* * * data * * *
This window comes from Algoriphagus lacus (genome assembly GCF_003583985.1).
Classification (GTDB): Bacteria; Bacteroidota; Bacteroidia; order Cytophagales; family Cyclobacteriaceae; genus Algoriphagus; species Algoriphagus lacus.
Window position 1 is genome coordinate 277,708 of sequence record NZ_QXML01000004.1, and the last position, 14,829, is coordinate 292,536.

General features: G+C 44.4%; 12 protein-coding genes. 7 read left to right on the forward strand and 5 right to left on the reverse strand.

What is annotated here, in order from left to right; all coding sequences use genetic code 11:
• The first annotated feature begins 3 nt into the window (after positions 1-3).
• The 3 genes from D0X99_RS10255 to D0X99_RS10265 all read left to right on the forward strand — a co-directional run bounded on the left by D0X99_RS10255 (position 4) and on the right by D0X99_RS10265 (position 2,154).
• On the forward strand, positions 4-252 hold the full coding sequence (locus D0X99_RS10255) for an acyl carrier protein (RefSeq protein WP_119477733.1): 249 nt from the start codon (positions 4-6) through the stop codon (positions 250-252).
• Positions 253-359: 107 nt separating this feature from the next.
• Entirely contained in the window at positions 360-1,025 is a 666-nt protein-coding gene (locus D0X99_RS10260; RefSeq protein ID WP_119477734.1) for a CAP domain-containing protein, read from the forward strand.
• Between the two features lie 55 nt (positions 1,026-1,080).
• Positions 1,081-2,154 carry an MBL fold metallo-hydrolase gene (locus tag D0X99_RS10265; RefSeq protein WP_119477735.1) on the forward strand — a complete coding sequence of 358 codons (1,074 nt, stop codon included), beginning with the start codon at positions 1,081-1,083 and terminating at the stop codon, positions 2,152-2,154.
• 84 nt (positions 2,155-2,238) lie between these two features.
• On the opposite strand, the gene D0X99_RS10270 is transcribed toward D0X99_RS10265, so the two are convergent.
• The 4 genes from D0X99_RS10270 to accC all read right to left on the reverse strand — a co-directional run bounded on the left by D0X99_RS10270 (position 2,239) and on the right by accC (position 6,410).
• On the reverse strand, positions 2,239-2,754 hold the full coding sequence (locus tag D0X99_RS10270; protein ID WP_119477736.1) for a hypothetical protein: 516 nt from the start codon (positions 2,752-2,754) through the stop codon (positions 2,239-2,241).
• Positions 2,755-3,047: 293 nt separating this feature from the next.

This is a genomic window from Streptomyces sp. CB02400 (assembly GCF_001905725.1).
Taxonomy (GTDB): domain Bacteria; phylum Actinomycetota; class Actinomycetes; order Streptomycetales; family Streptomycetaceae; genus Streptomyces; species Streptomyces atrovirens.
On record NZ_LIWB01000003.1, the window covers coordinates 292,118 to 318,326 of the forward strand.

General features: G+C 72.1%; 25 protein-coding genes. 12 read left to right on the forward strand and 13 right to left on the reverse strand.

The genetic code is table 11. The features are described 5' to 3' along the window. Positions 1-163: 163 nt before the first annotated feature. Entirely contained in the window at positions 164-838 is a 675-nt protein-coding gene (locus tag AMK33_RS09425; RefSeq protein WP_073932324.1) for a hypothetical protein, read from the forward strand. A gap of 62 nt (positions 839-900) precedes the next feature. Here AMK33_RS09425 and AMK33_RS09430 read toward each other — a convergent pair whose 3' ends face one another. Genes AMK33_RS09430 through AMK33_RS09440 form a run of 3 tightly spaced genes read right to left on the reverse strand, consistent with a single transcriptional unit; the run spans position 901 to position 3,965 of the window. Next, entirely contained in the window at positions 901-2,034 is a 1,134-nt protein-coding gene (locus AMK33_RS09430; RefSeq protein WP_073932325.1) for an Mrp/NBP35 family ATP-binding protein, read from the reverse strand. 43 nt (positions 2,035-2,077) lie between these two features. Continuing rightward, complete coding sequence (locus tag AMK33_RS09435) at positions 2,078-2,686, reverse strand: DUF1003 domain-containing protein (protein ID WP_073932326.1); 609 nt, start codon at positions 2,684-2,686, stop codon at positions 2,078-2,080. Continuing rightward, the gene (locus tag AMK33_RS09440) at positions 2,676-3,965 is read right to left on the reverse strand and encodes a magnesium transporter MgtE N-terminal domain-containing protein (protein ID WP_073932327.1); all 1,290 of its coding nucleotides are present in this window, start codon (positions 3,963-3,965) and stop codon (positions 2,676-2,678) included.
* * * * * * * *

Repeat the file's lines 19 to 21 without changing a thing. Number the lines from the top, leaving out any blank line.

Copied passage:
Taxonomy (GTDB): domain Bacteria; phylum Actinomycetota; class Actinomycetes; order Streptomycetales; family Streptomycetaceae; genus Streptomyces; species Streptomyces atrovirens.
On record NZ_LIWB01000003.1, the window covers coordinates 292,118 to 318,326 of the forward strand.

General features: G+C 72.1%; 25 protein-coding genes. 12 read left to right on the forward strand and 13 right to left on the reverse strand.